Imagine hiking through the gorgeous New England fall landscape with a creature that should be in a "Star Wars" movie: the llama. Loooong neck. Huge, stand-up ears. Big round eyes with lovely lashes. No question, they're otherworldly.
Bob Wadds, owner of Moonlight Llamas in Stowe, Vt., calls them "catlike." Being a cat lover myself, at first I thought, Huh? How can this huge but adorable pack animal native to South America resemble a cat? But soon I realized he was right.
Llamas step lightly on soft pads. Constantly alert, curious, and aware of their surroundings, they don't miss a thing. Since their only defense is to run away, they have to be hypersensitive to avoid predators or perceived danger. The herbivores don't even have upper teeth, so they can't bite. Their funny, two-toed feet (no sharp hooves) don't provide much of a deterrent in terms of scratching or kicking. Nervous but friendly, llamas prefer to come to greet you, rather than the other way around.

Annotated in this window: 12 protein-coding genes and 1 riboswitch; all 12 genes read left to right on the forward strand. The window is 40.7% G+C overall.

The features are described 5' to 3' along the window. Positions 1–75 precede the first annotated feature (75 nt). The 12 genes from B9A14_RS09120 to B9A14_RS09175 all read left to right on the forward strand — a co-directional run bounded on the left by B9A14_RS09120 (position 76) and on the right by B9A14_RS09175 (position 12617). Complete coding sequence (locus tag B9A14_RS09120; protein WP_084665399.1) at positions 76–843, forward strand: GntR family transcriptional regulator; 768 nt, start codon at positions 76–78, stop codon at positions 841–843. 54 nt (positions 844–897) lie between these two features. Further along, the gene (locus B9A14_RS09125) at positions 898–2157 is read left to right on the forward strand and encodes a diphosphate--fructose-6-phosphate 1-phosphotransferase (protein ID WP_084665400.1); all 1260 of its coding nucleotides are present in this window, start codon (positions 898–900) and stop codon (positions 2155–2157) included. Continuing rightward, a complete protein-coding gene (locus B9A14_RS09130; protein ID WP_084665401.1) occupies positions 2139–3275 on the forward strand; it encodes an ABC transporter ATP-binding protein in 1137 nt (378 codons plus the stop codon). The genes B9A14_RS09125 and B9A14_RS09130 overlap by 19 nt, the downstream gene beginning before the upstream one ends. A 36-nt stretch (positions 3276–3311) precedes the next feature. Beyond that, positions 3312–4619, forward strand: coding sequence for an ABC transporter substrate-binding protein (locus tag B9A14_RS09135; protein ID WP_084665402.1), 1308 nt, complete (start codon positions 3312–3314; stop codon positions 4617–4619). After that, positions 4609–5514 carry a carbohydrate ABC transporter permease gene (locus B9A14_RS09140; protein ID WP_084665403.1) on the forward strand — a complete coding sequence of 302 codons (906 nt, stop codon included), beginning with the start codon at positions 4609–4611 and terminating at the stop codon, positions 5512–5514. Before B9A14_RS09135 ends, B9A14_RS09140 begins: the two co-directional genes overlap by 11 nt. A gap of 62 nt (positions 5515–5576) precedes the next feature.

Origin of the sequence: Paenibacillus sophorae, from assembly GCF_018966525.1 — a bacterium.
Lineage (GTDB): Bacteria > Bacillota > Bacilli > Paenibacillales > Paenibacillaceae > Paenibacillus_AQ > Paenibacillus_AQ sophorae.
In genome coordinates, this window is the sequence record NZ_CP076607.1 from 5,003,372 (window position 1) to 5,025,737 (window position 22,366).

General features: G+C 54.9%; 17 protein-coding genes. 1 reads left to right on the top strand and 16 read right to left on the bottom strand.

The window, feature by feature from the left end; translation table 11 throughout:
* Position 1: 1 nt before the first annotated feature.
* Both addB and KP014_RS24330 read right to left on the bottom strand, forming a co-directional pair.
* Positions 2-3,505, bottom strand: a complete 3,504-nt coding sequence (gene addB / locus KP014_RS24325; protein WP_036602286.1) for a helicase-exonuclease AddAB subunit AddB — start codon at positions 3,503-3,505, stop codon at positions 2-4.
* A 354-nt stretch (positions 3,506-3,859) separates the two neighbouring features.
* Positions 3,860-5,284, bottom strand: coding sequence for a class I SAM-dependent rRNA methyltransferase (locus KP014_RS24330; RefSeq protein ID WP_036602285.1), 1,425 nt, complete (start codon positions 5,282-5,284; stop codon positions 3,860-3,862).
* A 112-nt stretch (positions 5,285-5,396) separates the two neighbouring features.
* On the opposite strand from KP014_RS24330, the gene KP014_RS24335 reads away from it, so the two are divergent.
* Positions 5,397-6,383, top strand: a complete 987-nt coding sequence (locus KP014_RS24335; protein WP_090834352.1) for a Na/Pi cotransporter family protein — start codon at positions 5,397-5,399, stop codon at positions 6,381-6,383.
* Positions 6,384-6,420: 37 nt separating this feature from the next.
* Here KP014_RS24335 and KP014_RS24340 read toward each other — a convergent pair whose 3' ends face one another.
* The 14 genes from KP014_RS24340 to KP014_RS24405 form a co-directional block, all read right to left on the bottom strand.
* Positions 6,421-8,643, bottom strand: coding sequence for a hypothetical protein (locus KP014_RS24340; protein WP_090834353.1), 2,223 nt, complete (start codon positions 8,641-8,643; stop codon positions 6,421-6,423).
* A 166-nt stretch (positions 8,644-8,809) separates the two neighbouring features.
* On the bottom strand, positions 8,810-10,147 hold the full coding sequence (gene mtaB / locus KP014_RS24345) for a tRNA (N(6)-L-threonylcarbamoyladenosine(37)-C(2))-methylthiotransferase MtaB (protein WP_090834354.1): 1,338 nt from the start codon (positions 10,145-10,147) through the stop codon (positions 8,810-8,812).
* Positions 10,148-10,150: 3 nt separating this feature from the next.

When Jack, Czar, and Randy accompanied a group of us on a hike through the Long Pond Natural Area, a Nature Conservancy preserve outside Greensboro, Vt., the animals added whimsy and a touch of the exotic to a beautiful day. A walk in the woods will never be the same without them.
(c) Copyright 1999. The Christian Science Publishing Society